The next big Covid-19 challenge is looming - the race to immunise the entire country.
Training to administer vaccines should start next month, with up to 3000 more healthcare staff needed. But there are fears some people won't accept the jab, and it's them a government campaign will target.
The first people to be vaccinated against Covid-19 in New Zealand is not set in stone. It will depend if the virus is in the community or not.
If there is no community transmission, it'll be border workers first; if there is, the elderly and those most at risk will be first in line.
University of Auckland vaccinologist Helen Petousis-Harris said once vaccines were here and authorised for use, there should be nothing holding up the vaccinations.
That would mean we need a large number of fulltime vaccinators all over the country, so as to not overload general practices, she said.
"It's a massive undertaking, and you can't take away all your health professionals from their normal work - you've still got to be doing all that routine stuff that occurs on a daily basis."
The Ministry of Health will train 2000 to 3000 people to - one-by-one - administer the vaccine.
Immunisation training for doctors, nurses and pharmacists is likely to start next month, in time for the first shipments to arrive in March at the earliest.
"We get the delivery early on of the Pfizer [and BioNTech] vaccine, but these other ones are going to start arriving," Petousis-Harris said.
"I think we're going to see quite soon a situation where we've got a lot of vaccine, so you're going to be able to open up the accessibility to much wider groups."
College of General Practitioners' medical director Bryan Betty expects specialist vaccine centres to open once the vaccine is available to the general public.
"Vaccines will be given in one of two ways: one, drop-in clinics where people can drop in to get the vaccine; or two, to book ahead into a vaccination clinic," Betty said.
A real-time immunisation register, which was being developed now, was critical to the success of the rollout, he said.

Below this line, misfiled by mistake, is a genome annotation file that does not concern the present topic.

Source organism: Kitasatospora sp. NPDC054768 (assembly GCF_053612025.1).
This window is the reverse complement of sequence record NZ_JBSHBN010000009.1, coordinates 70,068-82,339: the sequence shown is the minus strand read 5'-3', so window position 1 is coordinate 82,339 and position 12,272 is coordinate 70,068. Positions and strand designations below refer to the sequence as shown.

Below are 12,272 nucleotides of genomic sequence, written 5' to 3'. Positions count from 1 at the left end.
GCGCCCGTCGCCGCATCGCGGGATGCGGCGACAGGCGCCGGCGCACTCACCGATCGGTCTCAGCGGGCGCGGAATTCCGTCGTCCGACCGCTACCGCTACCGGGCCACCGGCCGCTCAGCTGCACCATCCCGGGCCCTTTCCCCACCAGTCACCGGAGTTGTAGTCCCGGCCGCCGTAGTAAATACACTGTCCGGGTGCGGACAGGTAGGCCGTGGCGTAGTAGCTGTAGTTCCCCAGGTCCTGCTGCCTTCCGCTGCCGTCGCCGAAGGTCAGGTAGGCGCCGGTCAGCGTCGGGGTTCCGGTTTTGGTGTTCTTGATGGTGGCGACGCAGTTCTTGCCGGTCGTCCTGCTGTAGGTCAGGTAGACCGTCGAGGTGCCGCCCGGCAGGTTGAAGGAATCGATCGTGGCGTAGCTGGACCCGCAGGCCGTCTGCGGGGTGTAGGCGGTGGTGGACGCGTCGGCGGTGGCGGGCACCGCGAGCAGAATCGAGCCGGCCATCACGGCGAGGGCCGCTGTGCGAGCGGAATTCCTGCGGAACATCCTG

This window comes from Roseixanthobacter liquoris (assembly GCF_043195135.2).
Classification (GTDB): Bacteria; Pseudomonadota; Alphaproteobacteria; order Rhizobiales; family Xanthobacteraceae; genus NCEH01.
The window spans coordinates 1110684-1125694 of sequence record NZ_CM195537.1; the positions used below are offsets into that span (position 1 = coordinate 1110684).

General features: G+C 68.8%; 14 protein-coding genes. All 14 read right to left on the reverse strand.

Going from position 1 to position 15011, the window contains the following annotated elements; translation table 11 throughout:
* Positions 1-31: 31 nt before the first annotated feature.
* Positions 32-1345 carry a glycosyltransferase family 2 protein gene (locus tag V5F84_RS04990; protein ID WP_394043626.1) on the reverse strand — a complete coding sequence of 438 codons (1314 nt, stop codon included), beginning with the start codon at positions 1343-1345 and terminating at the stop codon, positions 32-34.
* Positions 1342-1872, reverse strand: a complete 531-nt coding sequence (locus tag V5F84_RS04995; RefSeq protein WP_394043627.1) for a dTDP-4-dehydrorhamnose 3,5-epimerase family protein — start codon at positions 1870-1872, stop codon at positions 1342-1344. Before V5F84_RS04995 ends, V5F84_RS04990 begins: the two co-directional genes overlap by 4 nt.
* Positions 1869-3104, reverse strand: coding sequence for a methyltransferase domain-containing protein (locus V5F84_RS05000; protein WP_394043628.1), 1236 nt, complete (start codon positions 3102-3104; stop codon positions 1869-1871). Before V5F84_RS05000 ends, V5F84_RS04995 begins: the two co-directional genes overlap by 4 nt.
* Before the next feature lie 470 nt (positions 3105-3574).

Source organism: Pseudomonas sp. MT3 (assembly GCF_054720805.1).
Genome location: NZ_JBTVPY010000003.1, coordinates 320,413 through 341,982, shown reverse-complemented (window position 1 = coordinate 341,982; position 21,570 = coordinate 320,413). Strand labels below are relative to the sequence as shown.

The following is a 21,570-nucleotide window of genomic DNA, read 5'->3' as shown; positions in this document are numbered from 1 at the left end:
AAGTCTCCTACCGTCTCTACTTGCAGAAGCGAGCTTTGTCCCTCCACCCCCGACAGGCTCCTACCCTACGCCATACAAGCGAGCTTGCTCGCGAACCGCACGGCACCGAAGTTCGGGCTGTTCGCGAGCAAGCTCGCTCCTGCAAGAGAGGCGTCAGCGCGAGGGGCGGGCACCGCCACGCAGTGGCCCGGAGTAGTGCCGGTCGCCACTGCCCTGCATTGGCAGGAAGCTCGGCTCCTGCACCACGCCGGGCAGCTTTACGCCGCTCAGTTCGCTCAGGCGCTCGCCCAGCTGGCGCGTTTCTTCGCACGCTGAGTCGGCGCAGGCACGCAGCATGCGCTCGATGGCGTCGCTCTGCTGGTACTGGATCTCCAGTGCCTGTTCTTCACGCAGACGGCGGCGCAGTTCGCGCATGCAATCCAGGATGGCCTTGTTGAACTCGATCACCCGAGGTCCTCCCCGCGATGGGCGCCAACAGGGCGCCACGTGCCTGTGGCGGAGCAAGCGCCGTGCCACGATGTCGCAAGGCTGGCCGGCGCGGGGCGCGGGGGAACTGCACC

"If there's different ways the vaccine is given either through general practice, drop-in clinics, or pharmacy, it will be incredibly important to collate data in real time to know who's been vaccinated and who hasn't.
"If there's a two-dose vaccination three months apart, again it'll be very important to know who's been vaccinated and who needs to be recalled to get their second dose."
The way the Government communicates the hows and whys of the vaccine will also play a part in the success of the rollout.
University of Auckland marketing lecturer Bodo Lang said there were broadly three schools of thought around the vaccine - those who did not need any convincing to receive one, those sitting on the fence, and those firmly opposed to getting one at all.
The Government's marketing campaign would be directed toward the latter two groups, he said.
"This is both a cognitive - rational - decision and an emotional decision ... I think the messaging, whatever it ends up being, needs to appeal to both - to the head and to the heart."
Lang expected convincing those opposed would be an uphill battle.
The campaign would have to draw on a few approaches - appealing to both individualists concerned with their own health and freedom and collectivists who prioritised the good of society or a group, he said.
And maybe a word from an All Black or a famous musician might get the message across.
"Absolutely, celebrity endorsement will help. Most people probably won't need it, but I think those who do need it that will really be helpful in pushing the message along," Lang said.
"The key there is to find the right spokespeople [who are] culturally, gender and age-appropriate."
New Zealand has four vaccines on order: the first should start to arrive in March, with the bulk of the others beginning to get here around the middle of the year.